Three things cropped up after I put it together and started measuring. First, the T-5 combo is about 1 1/2" longer than the AOD. I'll have to have the driveshaft shortened. Second, the tranny mounting pad is about 1" closer to the block than the AOD, but there's more than enough adjustment available on the Windsor-Fox crossmember. Third, the 3.8 T-bird starter will not fit. The orientation of the nose is wrong. It places the engagement cover directly against the block. I'll need a 200 starter. All these things are easily dealt with and the swap is looking good.
I still have to figure out how to mount the hydraulic master cylinder. I still think I may have to remove the power brake booster.
Here you see the old 250/AOD side by side with the Crossflow. You can see the family resemblance
It's been a few days since the last update. Between work related travel to Korea and the family vacation to Germany, not much has happened in the garage. This week I'll take care of a few details and will begin prepping to reinstall the engine and transmission.
I've taken a closer look at the SDS EFI system. I've installed the trigger magnets in the balancer, made patterns for the trigger sensor bracket, and looked at mounting points for the ECU. I think I'll relocate the MSD to the interior. I saw some interesting mounting trays in the surplus shop which might be just the thing.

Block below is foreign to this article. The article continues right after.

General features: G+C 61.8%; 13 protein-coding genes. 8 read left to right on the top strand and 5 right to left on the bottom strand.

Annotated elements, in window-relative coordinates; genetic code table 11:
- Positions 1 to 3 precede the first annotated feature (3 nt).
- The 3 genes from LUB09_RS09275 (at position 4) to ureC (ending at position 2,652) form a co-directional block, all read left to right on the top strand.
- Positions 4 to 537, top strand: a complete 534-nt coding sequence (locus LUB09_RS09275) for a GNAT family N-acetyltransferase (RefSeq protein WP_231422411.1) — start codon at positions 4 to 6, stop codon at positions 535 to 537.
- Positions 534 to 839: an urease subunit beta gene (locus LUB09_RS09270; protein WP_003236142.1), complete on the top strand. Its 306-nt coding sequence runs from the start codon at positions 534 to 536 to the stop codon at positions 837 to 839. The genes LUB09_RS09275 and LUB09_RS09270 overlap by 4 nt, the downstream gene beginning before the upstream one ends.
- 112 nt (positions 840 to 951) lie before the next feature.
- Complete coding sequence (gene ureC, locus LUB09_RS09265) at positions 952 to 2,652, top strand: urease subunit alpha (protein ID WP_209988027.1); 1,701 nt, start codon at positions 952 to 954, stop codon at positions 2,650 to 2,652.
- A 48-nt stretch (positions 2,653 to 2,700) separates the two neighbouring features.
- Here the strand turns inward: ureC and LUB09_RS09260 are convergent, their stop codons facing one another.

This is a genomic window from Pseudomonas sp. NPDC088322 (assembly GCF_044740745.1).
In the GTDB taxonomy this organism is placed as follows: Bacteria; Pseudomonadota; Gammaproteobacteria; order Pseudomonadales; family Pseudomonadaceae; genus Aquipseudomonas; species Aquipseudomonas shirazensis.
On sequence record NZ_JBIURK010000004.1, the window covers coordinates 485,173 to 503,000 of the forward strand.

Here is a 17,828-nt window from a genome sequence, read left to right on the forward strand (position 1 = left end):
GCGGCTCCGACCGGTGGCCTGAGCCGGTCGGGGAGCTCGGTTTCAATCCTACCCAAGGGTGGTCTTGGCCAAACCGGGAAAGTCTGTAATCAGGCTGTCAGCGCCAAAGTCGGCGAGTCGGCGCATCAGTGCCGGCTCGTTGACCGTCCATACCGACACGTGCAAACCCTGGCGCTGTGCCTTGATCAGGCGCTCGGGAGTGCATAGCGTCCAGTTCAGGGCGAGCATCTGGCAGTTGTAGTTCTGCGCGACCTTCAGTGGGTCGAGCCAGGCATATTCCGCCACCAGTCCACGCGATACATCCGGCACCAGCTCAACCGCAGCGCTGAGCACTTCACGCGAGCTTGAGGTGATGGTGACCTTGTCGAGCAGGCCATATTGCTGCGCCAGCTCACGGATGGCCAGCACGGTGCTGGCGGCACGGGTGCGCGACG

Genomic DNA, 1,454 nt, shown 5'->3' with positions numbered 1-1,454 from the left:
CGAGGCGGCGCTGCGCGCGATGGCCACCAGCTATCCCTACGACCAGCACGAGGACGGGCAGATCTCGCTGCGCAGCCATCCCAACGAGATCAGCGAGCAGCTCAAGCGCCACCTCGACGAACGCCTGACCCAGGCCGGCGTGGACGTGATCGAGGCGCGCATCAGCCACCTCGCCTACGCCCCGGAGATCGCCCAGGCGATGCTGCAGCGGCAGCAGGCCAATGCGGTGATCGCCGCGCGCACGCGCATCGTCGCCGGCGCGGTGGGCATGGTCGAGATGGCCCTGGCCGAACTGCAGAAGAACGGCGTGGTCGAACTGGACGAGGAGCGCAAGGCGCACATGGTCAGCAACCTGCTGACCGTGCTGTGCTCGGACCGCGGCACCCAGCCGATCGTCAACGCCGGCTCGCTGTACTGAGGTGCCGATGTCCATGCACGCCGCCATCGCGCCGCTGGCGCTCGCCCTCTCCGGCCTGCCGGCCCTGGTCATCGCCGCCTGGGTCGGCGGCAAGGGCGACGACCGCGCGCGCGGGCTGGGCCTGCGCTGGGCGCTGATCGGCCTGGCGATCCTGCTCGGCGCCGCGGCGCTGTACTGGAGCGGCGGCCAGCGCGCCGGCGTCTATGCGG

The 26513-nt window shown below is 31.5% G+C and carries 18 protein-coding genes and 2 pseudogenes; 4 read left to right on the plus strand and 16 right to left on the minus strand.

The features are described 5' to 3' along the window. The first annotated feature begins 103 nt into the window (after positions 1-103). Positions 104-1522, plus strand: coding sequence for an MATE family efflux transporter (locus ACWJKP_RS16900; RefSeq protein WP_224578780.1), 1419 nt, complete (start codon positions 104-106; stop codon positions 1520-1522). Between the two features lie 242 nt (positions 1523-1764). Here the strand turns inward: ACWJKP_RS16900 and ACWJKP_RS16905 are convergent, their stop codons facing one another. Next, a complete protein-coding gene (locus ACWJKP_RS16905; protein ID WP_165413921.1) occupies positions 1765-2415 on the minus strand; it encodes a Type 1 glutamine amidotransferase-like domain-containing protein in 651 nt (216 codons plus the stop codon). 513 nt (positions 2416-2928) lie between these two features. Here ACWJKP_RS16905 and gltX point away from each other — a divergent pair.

I'm beginning to realize the full magnitude of what I'm doing here. An Aussie engine swap. Conversion from an AOD to a T-5 transmission. There's the fuel injection. A hydraulic clutch. Electrical upgrades. Power to Manual steering conversion. Cooling system. Paint, body, and interior. Whew! Any one of those would be a major project in itself for most. I don't feel so bad for not making significant progress.
I'll be going to the swap meet and car show in Daytona this weekend. Maybe I'll find some bits there.
The show in Daytona was pretty good, but not a lot of parts unless you had a small block Chevy. I did pick up some small tools and some factory stick on Ford ovals. I was a little disappointed in the vendor turnout. Usually the bigger shows are a good place to pick up catalogs, info, flyers, etc., but there were very few major players there. Got a few things, but I guess I'll have to wait until the GoodGuys show this summer for the good stuff.
A few more bits and pieces are coming together for the Crossflow. I went to the junkyard the other day and picked up a fuel pressure regulator for a Volvo. Same as the Crossflow except it has a barbed fitting for the return line. That'll make hookup easier. Also picked up a short piece of the the Volvo fuel rail. I brought this home and welded it to the inlet. That allows me to use a barbed high-pressure inlet fitting from the Volvo. I tapped a hole in the intake plenum for the air temp sensor and picked up another Throttle Position Sensor (TPS). The old TPS was giving me strange readings on the multimeter.